Directors: Grace Lee and Marjan Safinia
In November, America faces one of the most crucial votes in recent history as the country decides whether Donald Trump will serve a second term as President of the United States or has the political will finally swung against him? Filmmakers Grace Lee and Marjan Safinia argue that women of colour have an important role to play in reshaping democracy and Part One of their documentary And She Could Be Next, available for 48 hours in the We Could Be One Festival, suggests that US democracy can be changed from the ground up.
Originally slated to premiere at the cancelled Tribeca Festival in New York and airing on American television at the end of June, this powerful documentary will inspire you from the start. Watching this group of incredible women – Stacey Abrams, Rashida Tlaib, Lucy McBath, Maria Elena Durazo, Veronica Escobar, Bushra Amiwala, and Nse Ufot – represent their communities is hugely motivating, while their ongoing experience of racism, suspicion and dismissal is infuriating.
This is one of the most human examinations of the political process that you will see, as seven incredibly relatable politicians engage with neighbourhoods, talk to individuals and develop relationships that will help them make a real difference if they are elected. If any scene represents this fascinating documentary, it is the moment Veronica Escobar, running for Congress In El Paso, helps to organise the #HugsforWalls event which opens the border for 3 minutes so reunited families can hug. It is full of empathy, understanding and compassion for every person involved, a theme which runs through Lee and Safinia’s film.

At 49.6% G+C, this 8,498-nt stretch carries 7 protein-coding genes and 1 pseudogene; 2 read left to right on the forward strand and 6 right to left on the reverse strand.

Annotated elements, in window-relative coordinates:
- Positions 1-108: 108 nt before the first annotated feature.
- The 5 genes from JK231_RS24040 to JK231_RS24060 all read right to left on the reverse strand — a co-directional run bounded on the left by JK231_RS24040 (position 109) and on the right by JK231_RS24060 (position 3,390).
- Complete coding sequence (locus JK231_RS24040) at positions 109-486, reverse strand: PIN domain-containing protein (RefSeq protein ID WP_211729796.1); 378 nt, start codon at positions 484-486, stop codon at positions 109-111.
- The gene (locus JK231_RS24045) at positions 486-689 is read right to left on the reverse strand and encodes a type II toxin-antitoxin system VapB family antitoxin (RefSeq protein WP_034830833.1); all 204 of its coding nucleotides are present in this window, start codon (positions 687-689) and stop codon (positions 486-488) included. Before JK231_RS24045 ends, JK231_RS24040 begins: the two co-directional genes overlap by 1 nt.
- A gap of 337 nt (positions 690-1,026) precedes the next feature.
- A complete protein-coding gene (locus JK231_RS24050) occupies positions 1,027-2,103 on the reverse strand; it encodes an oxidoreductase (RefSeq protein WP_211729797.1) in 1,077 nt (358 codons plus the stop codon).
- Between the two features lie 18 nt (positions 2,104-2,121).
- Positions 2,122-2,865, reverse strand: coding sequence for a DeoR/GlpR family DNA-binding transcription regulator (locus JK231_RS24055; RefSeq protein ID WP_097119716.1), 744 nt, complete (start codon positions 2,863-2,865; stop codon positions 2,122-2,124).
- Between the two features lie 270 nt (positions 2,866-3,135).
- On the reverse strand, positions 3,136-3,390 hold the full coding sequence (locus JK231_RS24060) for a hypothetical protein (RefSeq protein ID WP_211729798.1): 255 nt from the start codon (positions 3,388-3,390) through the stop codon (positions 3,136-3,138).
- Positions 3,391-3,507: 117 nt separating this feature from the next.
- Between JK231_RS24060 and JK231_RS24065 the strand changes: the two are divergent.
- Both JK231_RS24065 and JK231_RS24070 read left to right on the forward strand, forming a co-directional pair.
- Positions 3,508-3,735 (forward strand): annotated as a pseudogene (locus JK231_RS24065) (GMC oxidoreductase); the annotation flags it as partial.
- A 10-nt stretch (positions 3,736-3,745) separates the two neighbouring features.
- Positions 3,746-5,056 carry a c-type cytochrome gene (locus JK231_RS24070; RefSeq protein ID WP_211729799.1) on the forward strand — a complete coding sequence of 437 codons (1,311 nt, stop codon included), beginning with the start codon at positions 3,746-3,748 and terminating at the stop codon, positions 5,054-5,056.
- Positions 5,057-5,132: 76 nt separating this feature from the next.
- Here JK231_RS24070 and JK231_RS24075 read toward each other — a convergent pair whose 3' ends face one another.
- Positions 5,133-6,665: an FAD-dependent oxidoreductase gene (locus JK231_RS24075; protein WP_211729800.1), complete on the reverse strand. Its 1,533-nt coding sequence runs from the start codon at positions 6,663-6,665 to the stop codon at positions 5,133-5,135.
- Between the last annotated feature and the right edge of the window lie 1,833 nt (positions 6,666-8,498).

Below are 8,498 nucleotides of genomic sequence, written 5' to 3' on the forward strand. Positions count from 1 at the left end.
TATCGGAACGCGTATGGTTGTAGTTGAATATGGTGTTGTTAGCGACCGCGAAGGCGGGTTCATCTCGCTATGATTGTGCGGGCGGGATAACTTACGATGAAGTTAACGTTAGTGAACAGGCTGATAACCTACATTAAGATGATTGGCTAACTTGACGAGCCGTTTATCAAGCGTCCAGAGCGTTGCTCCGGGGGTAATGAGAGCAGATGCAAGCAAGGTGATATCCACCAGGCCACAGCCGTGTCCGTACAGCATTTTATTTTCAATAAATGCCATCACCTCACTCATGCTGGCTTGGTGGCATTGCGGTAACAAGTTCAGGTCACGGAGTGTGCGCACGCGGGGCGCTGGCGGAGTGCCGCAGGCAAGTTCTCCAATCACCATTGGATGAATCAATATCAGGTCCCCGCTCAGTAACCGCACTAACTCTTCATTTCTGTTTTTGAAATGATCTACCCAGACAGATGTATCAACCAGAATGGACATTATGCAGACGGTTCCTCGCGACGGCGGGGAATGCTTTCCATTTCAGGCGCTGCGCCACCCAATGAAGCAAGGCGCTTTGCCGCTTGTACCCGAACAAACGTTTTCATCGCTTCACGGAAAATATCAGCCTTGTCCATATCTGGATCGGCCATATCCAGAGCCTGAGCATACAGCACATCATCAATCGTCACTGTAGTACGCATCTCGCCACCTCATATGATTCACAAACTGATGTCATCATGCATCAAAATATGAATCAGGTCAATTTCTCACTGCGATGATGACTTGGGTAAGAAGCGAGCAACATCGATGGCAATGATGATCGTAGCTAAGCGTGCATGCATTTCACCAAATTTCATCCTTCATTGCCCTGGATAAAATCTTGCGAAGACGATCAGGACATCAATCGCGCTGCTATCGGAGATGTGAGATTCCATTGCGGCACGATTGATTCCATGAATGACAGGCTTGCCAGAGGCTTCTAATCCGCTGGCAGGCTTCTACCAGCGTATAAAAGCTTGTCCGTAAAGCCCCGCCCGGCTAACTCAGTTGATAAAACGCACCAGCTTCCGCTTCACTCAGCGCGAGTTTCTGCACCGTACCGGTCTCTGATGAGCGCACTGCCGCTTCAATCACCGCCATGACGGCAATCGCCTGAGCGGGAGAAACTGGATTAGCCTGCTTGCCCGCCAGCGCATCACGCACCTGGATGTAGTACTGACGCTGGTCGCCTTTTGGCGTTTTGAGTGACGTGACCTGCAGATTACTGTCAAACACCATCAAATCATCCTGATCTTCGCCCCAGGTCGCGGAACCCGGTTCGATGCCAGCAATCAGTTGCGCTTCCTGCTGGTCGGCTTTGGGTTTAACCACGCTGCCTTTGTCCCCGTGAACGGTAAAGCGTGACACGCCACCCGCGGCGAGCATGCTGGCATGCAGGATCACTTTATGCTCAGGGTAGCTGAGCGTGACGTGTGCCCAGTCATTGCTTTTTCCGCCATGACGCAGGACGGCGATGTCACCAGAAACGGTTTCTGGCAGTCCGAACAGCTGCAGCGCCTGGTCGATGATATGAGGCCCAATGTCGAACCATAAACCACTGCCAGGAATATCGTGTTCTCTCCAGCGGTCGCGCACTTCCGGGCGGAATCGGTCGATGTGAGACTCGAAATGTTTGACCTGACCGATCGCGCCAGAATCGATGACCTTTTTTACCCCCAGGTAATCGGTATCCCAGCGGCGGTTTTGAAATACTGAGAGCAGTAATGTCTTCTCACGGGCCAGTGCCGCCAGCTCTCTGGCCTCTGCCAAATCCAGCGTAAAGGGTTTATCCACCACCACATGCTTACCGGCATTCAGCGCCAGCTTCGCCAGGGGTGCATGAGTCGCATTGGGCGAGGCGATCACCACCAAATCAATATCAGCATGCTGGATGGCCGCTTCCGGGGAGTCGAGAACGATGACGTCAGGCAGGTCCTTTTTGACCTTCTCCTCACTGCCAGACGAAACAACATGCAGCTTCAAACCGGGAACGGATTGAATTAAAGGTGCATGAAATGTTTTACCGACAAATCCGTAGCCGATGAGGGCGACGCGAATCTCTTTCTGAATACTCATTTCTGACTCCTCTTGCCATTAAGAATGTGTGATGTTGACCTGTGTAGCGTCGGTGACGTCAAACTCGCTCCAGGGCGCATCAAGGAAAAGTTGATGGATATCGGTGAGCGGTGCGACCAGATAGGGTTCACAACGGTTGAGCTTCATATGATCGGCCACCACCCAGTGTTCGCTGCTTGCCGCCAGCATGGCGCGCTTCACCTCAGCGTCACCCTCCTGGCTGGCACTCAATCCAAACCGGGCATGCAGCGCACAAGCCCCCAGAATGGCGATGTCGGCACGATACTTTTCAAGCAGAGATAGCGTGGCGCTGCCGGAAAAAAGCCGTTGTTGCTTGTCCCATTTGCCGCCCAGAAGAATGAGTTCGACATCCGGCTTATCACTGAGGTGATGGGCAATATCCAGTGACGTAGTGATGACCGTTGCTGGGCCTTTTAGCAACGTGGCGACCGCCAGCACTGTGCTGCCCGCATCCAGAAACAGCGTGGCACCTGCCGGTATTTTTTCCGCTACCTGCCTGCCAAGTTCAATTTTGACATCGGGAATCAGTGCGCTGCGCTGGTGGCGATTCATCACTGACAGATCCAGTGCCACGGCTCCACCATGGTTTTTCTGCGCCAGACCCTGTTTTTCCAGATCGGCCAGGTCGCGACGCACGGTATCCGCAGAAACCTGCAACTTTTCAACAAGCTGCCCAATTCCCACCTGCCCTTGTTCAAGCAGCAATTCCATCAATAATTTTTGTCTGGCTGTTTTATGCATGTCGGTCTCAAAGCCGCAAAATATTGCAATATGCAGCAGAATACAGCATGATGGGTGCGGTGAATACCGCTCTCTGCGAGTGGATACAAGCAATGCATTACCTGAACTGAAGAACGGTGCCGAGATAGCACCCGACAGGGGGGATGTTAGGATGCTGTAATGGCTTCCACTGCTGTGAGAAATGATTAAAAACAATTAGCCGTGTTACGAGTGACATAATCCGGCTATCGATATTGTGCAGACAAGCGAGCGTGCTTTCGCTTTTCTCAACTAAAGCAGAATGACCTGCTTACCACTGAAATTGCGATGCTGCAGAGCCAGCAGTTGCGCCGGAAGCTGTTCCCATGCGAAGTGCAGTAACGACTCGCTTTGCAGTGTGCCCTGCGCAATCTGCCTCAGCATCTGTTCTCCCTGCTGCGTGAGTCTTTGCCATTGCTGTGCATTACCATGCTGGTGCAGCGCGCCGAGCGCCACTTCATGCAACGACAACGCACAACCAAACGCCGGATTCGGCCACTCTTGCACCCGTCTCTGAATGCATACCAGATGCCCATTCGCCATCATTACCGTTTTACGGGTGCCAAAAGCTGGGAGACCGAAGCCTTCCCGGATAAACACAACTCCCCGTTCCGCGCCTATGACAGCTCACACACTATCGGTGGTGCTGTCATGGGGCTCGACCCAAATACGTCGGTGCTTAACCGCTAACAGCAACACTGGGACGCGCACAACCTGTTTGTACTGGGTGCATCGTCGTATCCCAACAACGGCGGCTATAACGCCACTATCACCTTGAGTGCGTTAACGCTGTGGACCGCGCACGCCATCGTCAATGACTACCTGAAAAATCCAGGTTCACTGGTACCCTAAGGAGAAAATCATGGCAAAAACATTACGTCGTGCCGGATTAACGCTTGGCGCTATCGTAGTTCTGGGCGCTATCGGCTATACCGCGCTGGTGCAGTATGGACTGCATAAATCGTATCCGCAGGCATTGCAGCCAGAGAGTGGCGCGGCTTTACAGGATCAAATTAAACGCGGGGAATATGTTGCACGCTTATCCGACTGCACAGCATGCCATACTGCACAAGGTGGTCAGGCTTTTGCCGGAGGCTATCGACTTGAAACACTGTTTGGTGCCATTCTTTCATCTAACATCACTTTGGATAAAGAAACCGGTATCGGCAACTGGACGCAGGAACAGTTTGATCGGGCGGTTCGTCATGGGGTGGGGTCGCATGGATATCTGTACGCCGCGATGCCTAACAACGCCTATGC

Part One begins with a 40-minute introduction to each of the candidates amongst which there are potential Governors, Congresswomen, County Commissioners and State Senators, all from minority communities. And far from feeling disparate, cutting between these seven different stories instead welcomes the viewer into a community of people trying to make a difference, focusing not just on the those seeking office but their wider teams of campaign staff, families and supporters. It uses a storytelling approach that gives the separate operations a feeling of groundswell, a movement even, to change the way politics happens.
For anyone outside America, the complexities and language of the political system can be incredibly confusing – Primaries, Midterms, Caucuses – but you don’t need to understand any of that or the specific roles these women are standing for to make sense of the context of this documentary. Visiting neighbourhoods where no political candidate has ever visited, the strategic closure of polling stations and additional ‘organiser’ activities to get unregistered Americans to vote all demonstrate the ways in which these women are trying to open up politics to new voices and influences.
But, for a UK audience used to seeing politicians in suits with perfectly styled hair, showing the ordinariness of these candidates, their real lives as workers and parents, as well as their ability to engage with voters as human beings is one of the strongest aspects of this film as we invest in their story. And somehow that only adds to their appeal. When Rashida Tlaib running for Congress says ‘I knew what it meant not to have a seat at the table’ or when Maria Elena Durazo running for State Senate in LA says “we’re losing rights that were long ago established, we’re losing more rights” you know that these women understand exactly what is at stake.
Part One ends with two of the candidates getting election results and both will move you for different reasons. We may be only half way through the story Lee and Safinia are telling – and sadly there are no plans to show Part Two in the UK – but with increased apathy in our own electoral system, this film will inspire you, knowing that even those who once had the quietest voice can make a difference.
Available here until 2 June 2020